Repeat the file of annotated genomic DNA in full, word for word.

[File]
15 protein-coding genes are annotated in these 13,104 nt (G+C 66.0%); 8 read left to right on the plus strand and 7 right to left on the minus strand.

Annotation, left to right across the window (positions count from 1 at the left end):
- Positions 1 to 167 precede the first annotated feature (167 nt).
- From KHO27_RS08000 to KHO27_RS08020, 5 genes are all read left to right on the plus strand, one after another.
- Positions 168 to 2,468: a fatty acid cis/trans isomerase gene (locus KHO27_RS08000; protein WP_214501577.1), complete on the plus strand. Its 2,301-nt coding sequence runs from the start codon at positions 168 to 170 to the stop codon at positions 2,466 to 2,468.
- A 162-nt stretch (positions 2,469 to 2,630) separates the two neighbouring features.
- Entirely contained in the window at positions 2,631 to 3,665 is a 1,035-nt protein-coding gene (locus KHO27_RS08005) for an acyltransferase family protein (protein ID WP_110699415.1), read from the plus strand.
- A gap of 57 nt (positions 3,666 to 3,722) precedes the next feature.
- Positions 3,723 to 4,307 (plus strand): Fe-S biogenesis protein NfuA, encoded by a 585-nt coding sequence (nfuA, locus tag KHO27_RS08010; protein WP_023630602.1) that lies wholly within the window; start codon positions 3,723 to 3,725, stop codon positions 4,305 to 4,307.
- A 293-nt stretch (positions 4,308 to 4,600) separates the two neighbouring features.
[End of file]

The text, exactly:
15 protein-coding genes are annotated in these 13,104 nt (G+C 66.0%); 8 read left to right on the plus strand and 7 right to left on the minus strand.

Annotation, left to right across the window (positions count from 1 at the left end):
- Positions 1 to 167 precede the first annotated feature (167 nt).
- From KHO27_RS08000 to KHO27_RS08020, 5 genes are all read left to right on the plus strand, one after another.
- Positions 168 to 2,468: a fatty acid cis/trans isomerase gene (locus KHO27_RS08000; protein WP_214501577.1), complete on the plus strand. Its 2,301-nt coding sequence runs from the start codon at positions 168 to 170 to the stop codon at positions 2,466 to 2,468.
- A 162-nt stretch (positions 2,469 to 2,630) separates the two neighbouring features.
- Entirely contained in the window at positions 2,631 to 3,665 is a 1,035-nt protein-coding gene (locus KHO27_RS08005) for an acyltransferase family protein (protein ID WP_110699415.1), read from the plus strand.
- A gap of 57 nt (positions 3,666 to 3,722) precedes the next feature.
- Positions 3,723 to 4,307 (plus strand): Fe-S biogenesis protein NfuA, encoded by a 585-nt coding sequence (nfuA, locus tag KHO27_RS08010; protein WP_023630602.1) that lies wholly within the window; start codon positions 3,723 to 3,725, stop codon positions 4,305 to 4,307.
- A 293-nt stretch (positions 4,308 to 4,600) separates the two neighbouring features.